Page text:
Double Skin Facade Design and Analysis for the University Research Building

Open Access
Kimble, Elizabeth Marie
Area of Honors:
Architectural Engineering
Bachelor of Architectural Engineering
Document Type:
Thesis Supervisors:
  • Richard George Mistrick, Thesis Supervisor
  • Richard George Mistrick, Honors Advisor
  • Kevin William Houser, Faculty Reader
  • Architectural Engineering
  • Lighting/Electrical Option
  • Facade Design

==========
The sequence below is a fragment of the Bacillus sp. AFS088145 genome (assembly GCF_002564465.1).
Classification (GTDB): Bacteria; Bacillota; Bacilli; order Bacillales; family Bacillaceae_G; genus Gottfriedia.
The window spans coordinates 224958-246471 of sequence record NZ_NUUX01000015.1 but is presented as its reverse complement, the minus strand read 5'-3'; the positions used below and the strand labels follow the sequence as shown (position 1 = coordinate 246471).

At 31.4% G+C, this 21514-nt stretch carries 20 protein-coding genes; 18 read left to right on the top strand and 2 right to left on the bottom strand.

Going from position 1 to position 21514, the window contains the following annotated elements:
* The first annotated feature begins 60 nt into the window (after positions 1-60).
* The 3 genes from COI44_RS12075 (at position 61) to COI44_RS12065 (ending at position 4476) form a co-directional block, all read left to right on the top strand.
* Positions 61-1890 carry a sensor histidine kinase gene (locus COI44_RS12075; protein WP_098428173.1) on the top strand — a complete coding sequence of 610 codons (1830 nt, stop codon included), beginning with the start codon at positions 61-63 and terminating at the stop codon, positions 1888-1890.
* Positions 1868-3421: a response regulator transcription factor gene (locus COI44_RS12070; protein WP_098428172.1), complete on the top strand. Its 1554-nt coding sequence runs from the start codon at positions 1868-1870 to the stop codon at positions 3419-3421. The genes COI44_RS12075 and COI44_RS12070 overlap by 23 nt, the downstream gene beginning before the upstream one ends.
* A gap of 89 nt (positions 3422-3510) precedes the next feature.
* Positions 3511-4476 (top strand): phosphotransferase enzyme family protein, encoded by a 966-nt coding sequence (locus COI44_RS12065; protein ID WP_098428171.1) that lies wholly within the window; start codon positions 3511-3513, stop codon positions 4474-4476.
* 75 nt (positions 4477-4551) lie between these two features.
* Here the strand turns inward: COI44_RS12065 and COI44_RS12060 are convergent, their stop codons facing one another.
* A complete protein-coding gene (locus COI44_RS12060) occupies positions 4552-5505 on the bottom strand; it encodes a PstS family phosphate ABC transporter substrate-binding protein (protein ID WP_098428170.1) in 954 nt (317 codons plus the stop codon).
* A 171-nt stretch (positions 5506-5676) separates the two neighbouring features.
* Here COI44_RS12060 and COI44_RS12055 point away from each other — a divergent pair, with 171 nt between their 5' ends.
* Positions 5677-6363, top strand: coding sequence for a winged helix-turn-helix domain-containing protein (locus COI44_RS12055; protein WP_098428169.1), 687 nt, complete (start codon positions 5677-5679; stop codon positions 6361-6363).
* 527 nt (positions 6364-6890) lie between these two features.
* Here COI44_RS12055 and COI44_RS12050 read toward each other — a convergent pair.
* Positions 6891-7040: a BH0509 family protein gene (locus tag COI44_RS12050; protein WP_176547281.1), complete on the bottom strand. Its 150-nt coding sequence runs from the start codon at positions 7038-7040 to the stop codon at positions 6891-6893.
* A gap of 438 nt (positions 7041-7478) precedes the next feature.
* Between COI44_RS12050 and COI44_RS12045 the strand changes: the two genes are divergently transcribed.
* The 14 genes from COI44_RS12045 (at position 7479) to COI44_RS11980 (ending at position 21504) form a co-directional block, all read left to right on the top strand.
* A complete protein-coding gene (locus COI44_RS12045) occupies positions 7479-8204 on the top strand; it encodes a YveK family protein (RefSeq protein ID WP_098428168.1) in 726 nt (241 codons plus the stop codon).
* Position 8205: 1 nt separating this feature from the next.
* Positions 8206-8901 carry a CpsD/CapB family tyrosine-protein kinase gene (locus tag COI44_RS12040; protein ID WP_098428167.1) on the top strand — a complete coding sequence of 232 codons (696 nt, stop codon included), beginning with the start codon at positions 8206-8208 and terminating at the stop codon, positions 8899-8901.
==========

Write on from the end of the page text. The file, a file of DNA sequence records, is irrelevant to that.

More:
This thesis is based upon a study of the University Research Building (URB), a fictionally named project located in the Mid-Atlantic region of the United States. The University Research Building is being constructed to house three collaborative research labs: the Extreme Materials Institute, the Individualized Health Initiative, and the Systems Institute. Each of these research programs pulls expertise from multiple departments within the university, and the URB will provide laboratory and office space to foster communication and collaboration. The building will also be home to the university’s Computer Science department. This thesis report focuses on the redesign of the eastern façade of the building. The façade was analyzed with regards to daylighting, and a new façade design was developed which utilizes a double skin façade with operable louvers to help reduce direct sunlight penetration in the eastern workspaces. Research was conducted into principles, best practices, and case studies related to double skin façade design, and the results of that study are included in this report. Also included are mechanical and architectural analyses to determine energy and aesthetic impacts of the façade alteration. Finally, new lighting designs were developed for several spaces throughout the building, with the goal of creating high-performance, energy efficient lighting design while reinforcing the identities and goals of the research labs housed in the URB. Overall, the new façade will provide improved performance in the space. The greatest improvements can be seen in a reduction of direct sunlight penetration, as well as reduced cooling loads.